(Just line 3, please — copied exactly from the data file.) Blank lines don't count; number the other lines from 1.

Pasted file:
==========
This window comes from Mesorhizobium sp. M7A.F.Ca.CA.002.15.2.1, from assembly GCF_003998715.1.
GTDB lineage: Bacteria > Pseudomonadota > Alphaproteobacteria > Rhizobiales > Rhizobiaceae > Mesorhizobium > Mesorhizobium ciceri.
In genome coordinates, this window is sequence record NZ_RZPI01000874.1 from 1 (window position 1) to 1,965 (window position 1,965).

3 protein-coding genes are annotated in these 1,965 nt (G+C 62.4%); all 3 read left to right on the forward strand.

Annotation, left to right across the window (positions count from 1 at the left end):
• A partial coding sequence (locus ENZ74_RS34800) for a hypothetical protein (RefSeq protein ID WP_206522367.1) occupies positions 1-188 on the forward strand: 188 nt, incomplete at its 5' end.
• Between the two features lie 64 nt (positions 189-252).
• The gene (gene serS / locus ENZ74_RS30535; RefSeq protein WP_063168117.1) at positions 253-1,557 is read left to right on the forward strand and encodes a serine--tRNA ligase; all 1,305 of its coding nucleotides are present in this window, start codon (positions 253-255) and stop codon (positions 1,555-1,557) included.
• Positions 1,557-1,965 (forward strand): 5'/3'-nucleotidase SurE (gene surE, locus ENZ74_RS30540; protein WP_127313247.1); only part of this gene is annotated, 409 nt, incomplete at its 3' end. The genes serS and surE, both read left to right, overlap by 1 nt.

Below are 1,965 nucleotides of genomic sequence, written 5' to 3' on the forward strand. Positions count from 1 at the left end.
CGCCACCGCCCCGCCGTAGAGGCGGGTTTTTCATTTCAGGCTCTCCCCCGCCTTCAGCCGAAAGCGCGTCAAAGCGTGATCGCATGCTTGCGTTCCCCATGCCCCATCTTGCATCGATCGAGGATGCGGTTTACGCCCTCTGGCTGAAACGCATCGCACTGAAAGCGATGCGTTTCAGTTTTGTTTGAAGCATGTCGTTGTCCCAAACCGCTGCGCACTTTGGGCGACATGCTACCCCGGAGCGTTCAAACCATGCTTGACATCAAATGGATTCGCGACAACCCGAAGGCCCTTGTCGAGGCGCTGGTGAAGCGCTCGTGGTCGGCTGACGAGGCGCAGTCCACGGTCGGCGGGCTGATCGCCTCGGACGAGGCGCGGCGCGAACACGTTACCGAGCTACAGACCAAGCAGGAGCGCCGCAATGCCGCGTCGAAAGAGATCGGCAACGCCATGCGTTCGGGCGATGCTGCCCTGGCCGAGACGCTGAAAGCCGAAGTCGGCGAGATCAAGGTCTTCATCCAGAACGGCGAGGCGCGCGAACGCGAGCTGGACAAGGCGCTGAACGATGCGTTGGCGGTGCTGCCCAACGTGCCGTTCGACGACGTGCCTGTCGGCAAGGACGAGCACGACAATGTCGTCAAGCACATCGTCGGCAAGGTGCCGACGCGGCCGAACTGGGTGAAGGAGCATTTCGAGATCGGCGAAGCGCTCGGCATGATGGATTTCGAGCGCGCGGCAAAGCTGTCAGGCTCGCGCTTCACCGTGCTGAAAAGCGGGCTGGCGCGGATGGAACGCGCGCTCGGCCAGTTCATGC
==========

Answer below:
In genome coordinates, this window is sequence record NZ_RZPI01000874.1 from 1 (window position 1) to 1,965 (window position 1,965).